from  on April 2, 1994 · 22
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Saturday, April 2, 1994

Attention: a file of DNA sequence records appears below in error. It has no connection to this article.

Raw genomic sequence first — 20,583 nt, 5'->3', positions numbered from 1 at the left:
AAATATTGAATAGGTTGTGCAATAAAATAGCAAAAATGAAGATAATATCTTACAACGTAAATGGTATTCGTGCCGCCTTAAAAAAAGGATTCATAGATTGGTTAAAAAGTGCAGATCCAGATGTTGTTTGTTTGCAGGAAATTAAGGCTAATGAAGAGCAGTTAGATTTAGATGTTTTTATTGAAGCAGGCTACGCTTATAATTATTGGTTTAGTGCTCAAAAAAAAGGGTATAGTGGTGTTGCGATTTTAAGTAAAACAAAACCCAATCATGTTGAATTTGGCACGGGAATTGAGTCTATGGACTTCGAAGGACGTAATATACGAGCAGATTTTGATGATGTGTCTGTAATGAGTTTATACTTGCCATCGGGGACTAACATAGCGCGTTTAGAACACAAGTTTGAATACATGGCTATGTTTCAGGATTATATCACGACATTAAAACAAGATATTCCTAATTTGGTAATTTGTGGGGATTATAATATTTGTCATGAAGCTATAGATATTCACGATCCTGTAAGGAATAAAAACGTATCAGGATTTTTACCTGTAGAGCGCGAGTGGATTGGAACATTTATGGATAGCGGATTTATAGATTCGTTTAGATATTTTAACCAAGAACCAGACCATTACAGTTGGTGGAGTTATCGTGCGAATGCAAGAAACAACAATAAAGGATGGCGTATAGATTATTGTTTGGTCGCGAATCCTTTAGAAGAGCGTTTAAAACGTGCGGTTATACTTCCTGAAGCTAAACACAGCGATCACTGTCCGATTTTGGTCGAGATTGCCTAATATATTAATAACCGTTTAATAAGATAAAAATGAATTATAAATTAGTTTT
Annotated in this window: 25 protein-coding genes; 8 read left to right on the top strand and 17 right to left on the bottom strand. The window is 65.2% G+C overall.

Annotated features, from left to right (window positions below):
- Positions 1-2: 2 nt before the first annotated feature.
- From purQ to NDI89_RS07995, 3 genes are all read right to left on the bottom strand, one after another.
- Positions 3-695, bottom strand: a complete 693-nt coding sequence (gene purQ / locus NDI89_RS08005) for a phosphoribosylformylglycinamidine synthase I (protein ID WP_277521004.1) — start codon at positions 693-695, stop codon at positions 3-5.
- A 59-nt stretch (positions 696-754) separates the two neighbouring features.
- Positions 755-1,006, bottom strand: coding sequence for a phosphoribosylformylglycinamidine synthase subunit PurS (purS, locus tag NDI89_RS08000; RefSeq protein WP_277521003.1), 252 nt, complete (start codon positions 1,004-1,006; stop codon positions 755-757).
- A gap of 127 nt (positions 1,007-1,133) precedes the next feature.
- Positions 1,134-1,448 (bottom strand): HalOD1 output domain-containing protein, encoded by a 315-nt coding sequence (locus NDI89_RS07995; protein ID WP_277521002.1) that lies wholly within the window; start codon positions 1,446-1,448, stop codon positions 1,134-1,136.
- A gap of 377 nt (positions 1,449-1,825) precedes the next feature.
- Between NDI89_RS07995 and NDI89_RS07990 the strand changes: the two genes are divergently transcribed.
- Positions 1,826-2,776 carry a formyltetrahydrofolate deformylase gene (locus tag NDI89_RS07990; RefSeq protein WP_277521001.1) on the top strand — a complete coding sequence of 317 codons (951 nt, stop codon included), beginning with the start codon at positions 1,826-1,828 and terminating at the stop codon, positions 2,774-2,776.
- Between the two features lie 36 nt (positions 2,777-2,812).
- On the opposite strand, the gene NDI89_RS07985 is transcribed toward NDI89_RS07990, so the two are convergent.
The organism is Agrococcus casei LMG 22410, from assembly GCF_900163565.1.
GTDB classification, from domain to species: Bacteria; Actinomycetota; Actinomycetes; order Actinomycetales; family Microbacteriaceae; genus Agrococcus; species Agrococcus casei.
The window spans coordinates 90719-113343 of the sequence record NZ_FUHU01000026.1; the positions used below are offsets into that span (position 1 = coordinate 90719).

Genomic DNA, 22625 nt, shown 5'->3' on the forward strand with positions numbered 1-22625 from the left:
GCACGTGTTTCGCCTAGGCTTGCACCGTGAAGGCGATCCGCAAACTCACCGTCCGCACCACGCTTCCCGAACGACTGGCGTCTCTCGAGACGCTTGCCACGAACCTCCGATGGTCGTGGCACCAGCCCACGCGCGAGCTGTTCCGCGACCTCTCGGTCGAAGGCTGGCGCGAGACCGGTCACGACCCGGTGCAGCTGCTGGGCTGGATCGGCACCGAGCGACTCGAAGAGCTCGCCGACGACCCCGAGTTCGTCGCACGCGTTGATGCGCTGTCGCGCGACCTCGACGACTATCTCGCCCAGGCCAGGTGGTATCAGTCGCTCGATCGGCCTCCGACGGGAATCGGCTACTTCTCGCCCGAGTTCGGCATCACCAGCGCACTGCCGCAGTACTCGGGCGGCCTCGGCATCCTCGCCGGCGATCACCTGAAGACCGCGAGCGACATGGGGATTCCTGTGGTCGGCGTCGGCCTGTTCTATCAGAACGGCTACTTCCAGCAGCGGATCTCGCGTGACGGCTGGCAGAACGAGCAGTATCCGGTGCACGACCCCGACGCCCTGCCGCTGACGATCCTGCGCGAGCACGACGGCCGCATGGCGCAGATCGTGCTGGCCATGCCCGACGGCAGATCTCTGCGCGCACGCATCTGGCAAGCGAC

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Dinsrs serve Isngucgo viih a Uvist CyRobKyff meHartlbrdCouwit "Wreck a pair, burn the Britiih, draw a midnight with, and squeeze one." When the waitress in a favorite diner shouts these short orders to the cook, youll have your breakfast in short order two scrambled eggs, English muffins, black coffee with sugar, and orange juice. You wont hear jive like that in today's "Hi-my-name-is-Steve and-I'll-be-your-server" joints, but hash slingers' lingo still sings and sizzles in ' down-home eateries across the land. With the help of slanguist Stuart Berg Flexner and my friends at the Quaker Diner in West Hartford, Connecticut, where I was once a "reglah," here's a "short stack" of pancake poetry: Not surprisingly, a lot of diner jargon has its genesis in the Garden of Eatin. "Adam and Eve on a raft," for egg-sample, is two poached ess on toast; "Eve with the lid on" is apple pie (Eve's forbidden fruiO; "Adam's Ale" is water, a "first ' lady" is spareribs (borrowed -from Adam); and "Noah's boy" is a slice of ham (Noah's second son). Diner talk tells it like it is, and often as it was. Beef stew is "bossy in a bowl," a hot dog is a "ground hog," ham on rye is "pig on whiskey," and meat cooked rare is "on the hoof." Ordering! "Burn one!" (cook a hamburger). "Burn a pup!" (grill a hot dog). "Burn the van!" (mix a vanilla malt). "Customer wants to take a chance!" (serve up the hash). You don't want ice? "Hold the hail!" No butter? "High and dry!" No lettuce? "Keep off the grass!" Pick a number "5" (glass of milk); "41" (lemonade); "81-(hot chocolate, aka "ha cha"); "55" (root beer); "81" (a glass of water, aka "on the city"); "88"(we're out of it, or that patron is out of it, Le. broke or drunk); "87" (check out the good-looker who just entered); "95" (that customer is leaving without paying), '.' - . So the next time you order a tuna salad sandwich on toast at your favorite diner, see if the waitress or waiter broadcasts this: "radio!" (Anything toasted is "down," so a "tuna down," as in "tune it down," is a "radio.") M PRIAM A. GTGCK( Personal Fitness Consultant Fitness Programming For All .Ages and Abilities Specializing in Personalized Instruction For Weight Loss Strength Training Osteoporosis Prevention Management For Appointment Telephone (604) 333-1 333 SPRING SEr.3Tii;::-u? V2FBICE flOP Reg. 39.00 NOW IU SEW and SERGE TtWI I OMirm SROPPtM IUU PtITUrtlWEtl 47MOT KJPTO$2000 The 1994 BC Budget is good news for first-time home buyers. K -'HE provincial government has II cut the property purchase tax U for first-time home Layers on homes valued at up to $250,000 in the Lower Mainland and Victoria regionsand $200,000 ih all other regions of the province. That puts up to $3,000 in the pockets of first-time home buyers. HERE'S HOW YOU APPLY: All you have to do is fill out the necessary declaration when you complete your property purchase. If you qualify, you simply don't pay the property purchase tax. It's easy. And there's no waiting. n HERE'S WHO QUALIFIES: You are eligible for this tax cut if: you have not previously owned a home, you are a Canadian citizen, or lawful permanent resident who has lived in BC for at least one year, you are buying or building your first home, you are financing at least 70 of the purchase price, you reside in the home for at least one year, and your purchase was .made on or after March 23, 1994. For more information on how you benefit from the tax cut for first-time home buyers call Enquiry BC: In Greater Vancouver: 660-2421 In Greater Victoria: 387-6121 All other areas: 1-800-663-7867 GOVERNMENT OF BRITISH COLUMBIA k3) "4 1 V,; V ) X. 9 J Dab BrasrTTmes-Cdonist BEER fans, left to right, Greg Evans, Harvey Forester, Paul Hadfield and Jake Thomas expect unusual brew Hop to this UVic course Brewing course delves into origins of beer and produces kind of bread-based suds that quelched the thirst of Babylonians By Katharine Dedyna Times-Colonist Living staff THERE'S YOUR old fashioned brew and then again, there's truly ancient beer. As old as civilization itself, beer first appeared on the tables of thirsty Babylonians and Egyptians as early as 4,000 B.C. A modern-day version of their bread-based beer will come to a head April 9 at Spinnakers as part of an historical overview of brewing called Ale and Hearty, offered through continuing studies at UVic. "We're going to go right back to the origins of beer at the time of the agricultural revolution," promises Greg Evans, an Oak Bay beer buff whose MA thesis tackled the history on brewing on Vancouver Island. It's the oldest way possible to brew, using bread as a base, instead of hops. The ancient Babylonians, says Evans, described 16 varieties of wheat used in brewing after mastering the mysteries of malting and fermentation. Barley was deliberately malted into loaves of bread and the mash made from the bread. "This has been done before in the States and in Germany, but we don't think it's happened before in Canada." In anticipation of a pungent blast from the past, George Plett of Bond Bond's bakery has worked up a special flat bread with no yeast to be used in the process. It will be made of organic whole wheat flour organic dates and organic figs. "We're going to use about 80 kilos (of bread) and hope for the best," says brew master Jake Thomas. He predicts "a fairly low alcohol beer with a little residual sweetness.' And what will this beer taste like? "Good question," Evans allows. Way back when it was quite thick and cloudy, and served warmish. It'll be the most unusual beer brewed at Spinnakers since some of the hops sent up with the Space Shuttle Discovery were used to make a brew for astronauts who dropped in for a secret pub night, says Spinnakers owner Paul Hadfield. For $95 a head, the day's activities will also include a posh pub lunch circa 1894 and several litres of Porter, Pale Ale and Pilsener that participants will brew themselves. The morning will be spent at UVic for the historical overview, including the social, religious, medicinal and economic implications of beer through the Dark and Middle Ages right through to modern times in Victoria. "The Greeks and Romans both knew beer, but it was the northern and Western Europeans that embraced it," says Evans. ' Beer played a significant role in everyday life in the Dark Ages and Middle Ages, consumed by men women and children because "it was safer to drink that water." Up until the 13 or 14th century, most brewing was done by women in home. "It's arguable that brewing was the first industry to leave the home and become a commercial industry," says Evans. In these parts, many people don't know it but Victoria has the oldest brewing industry west of the Great Lakes, supported gladly by miners flocking to the gold mines. It was established in 1858 by William Steinberger of Cologne on the east side of Swan Lake. In every country, beer takes on its own cultural significance and Canada is no exception. "Beer is as Canadian as back bacon and hockey," says Evans. The growth of small breweries and brew-pubs is linked to "a Renaissance in beer in North America," that is blowing the dust off of recipes long fallen into disuse. The course runs from 9 a.m. to 5 p.m. To register call 721-8481. Space is limited to 20 people. Critic gives tough grades for pubs' beer VICTORIA'S BREW pubs and micro-breweries have staked a sizable claim in the hearts of local beer lovers. But how do they stack up to an outsider? Using terminology no wine connoisseur could surpass, beer critic Stephen Beaumont rates and reviews the foamy output of Swanns, Spinnakers, The Prairie Inn and Vancouver Island Brewing in The Great Canadian Beer Guide (Macmillan Canada, 1994, $19.95). More than 300 Canadian ales, lagers, bocks, stouts and others are appraised on a rating scheme from one star "standard" to four-star "world beater." Beaumont is a picky guy: he couldnt find one four-star beer in Canada. And the closest 3V4 star entry in a brew pub is the Best Bitter Special at the Granite Brewery in Toronto. That said, Spinnakers Brew Pub, Canada's first in-house brew pub captured three stars for its Extra Special Bitter, and is described thusly by Beaumont "Copper-colored with chocolate toffee in the nose alongside barnyard notes. The bittersweet, ' soft malt start with very light cherry notes heads into a very full and rich body of woody, bitter hops and the occasional caramel note creeping in. The finish is of strong and bitter hop." Three stars means"thoroughly enjoyable, what the brewer's art is all about," says Beaumont Jet black Old Kaucklehead Stout received 2Vi stars for its "rich mocha body" while the lowest scoring was Jameson's Scottish Ale and VA stars. At Swanns Hotel and Buckerfield's Brewery, "no ordinary brew pub," several: beers warranted two stars qualifying them as "wellbred and worthy." Highest scoring is Buckerfield's Bitter at 2Vi stars, with its strong brew house aroma of wort and very nutty hop. "The start, middle and end are all dominated by nutty notes of Brazil nut and hazelnut with a little light chocolate up front coffee notes in the middle and an earthy, bitter finish." Lowest scoring was Old Town Bavarian Lager, with one star. The Prairie Inn Neighborhood Pub and Cottage Brewery is steeped in history, having been started in 1859 by Harry Simpson. In the 1980s, it became only the second craft-brewing operation in Canada. Beaumont rates only two of its beers, and both the Black Bitters Lager and English Gold Lager warrant only half a star. Vancouver Island Brewing on Kirkpatrick Crescent is unjustifiably obscure tucked away near the ferry docks -brewing. Beaumont rates its Hermann's Dark Lager as 2Vi stars. It's described as "deep black cherry colored with a strong mocha aroma holding gentle raisin notes. A lightly chocolatey start with hints of sugar precedes an earthy, bitter body that mixes sweet licorice with coffee and chocolate flavors and hints of fruit (plum, grape). The finish is bittersweet with black licorice notes." Piper's Pale Ale nets two stars and Vancouver Island Premium Lager 1 stars. CFM The Leader in Gas Fireplace Technology INSTA-FLAME IzT . Limited Lifetime Warranty irtetYxxtfirt;!2Sa So llttlt apaca. So tuy to Install. So natural to uta. MM torenovMtom orntw horn construction StandafdfMturaa: OV32 nqulra no cNmnM Htm Un OWgn. onty 11 ." dwj) Mows iMttMsHoii shiiofll wywrtwil rtalanHaii ParforrnancK bur Inata-Flama wont go out, avon whan ttw powor (HESOFiraplacalnstra Si mb futaTtti Si Ntf la Msl Sa ashval to us. IV WiasHi W iivnfw mm aw www i23 Since 1CC3 RrrrcfP nsRr7G f- S SHOWROOM -20S1 MALAVIEW CC.V Jll 1 OPEN 6 DAYS SIDNEY AW K-w- A WEEK!